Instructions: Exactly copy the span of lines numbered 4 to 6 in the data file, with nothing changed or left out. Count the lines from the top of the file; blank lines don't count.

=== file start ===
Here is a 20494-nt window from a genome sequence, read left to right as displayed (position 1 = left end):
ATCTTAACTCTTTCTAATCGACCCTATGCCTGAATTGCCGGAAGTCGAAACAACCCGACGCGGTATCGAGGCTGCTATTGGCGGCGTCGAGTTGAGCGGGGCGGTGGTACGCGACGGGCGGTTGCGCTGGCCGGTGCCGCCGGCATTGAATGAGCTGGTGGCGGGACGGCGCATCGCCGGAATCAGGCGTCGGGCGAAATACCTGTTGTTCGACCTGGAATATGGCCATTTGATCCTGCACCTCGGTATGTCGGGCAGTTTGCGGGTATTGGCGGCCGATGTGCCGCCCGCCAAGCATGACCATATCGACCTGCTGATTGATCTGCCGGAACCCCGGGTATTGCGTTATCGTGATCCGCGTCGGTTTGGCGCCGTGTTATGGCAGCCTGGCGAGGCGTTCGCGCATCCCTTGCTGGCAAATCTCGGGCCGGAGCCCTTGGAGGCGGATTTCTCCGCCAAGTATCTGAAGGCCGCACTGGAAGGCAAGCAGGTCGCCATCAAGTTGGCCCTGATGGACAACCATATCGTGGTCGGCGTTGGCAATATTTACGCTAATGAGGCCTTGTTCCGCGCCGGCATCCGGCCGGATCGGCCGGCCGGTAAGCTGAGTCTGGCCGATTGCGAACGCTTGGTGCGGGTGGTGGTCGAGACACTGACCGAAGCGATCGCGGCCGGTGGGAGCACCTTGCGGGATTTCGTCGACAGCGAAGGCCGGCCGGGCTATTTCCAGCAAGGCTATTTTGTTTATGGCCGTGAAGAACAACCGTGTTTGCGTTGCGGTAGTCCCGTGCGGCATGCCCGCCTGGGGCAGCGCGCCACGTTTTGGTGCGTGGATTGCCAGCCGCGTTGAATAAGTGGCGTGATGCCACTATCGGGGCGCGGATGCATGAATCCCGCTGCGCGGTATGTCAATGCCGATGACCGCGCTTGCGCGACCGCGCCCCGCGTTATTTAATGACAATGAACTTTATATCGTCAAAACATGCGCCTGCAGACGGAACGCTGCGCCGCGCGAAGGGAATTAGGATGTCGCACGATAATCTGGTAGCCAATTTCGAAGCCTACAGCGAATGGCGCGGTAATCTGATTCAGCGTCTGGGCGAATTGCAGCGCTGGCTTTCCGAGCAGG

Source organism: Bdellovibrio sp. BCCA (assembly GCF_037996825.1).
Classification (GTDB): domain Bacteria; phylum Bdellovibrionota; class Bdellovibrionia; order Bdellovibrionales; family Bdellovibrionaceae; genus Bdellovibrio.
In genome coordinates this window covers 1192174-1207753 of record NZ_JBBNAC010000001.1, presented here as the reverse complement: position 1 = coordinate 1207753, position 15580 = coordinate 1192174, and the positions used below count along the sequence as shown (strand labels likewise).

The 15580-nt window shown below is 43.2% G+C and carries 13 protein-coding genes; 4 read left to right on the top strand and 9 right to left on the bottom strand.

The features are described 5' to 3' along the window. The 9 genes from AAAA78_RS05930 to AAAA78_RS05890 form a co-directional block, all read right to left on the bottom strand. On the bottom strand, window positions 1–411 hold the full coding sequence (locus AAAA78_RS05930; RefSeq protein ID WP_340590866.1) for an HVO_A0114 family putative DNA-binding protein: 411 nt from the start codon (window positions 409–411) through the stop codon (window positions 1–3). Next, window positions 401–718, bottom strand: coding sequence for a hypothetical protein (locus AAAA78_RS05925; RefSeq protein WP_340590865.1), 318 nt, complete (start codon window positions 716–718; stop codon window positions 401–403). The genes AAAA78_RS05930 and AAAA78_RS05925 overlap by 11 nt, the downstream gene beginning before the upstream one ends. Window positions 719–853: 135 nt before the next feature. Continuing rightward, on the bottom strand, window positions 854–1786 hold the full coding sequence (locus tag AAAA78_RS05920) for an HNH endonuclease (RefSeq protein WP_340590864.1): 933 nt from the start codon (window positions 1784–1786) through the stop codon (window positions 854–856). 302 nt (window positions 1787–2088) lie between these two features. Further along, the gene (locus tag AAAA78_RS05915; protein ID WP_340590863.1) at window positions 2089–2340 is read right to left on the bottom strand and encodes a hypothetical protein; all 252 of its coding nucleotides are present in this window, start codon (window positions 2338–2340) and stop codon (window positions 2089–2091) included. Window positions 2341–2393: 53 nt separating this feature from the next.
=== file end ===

Classification (GTDB): domain Bacteria; phylum Bdellovibrionota; class Bdellovibrionia; order Bdellovibrionales; family Bdellovibrionaceae; genus Bdellovibrio.
In genome coordinates this window covers 1192174-1207753 of record NZ_JBBNAC010000001.1, presented here as the reverse complement: position 1 = coordinate 1207753, position 15580 = coordinate 1192174, and the positions used below count along the sequence as shown (strand labels likewise).

The 15580-nt window shown below is 43.2% G+C and carries 13 protein-coding genes; 4 read left to right on the top strand and 9 right to left on the bottom strand.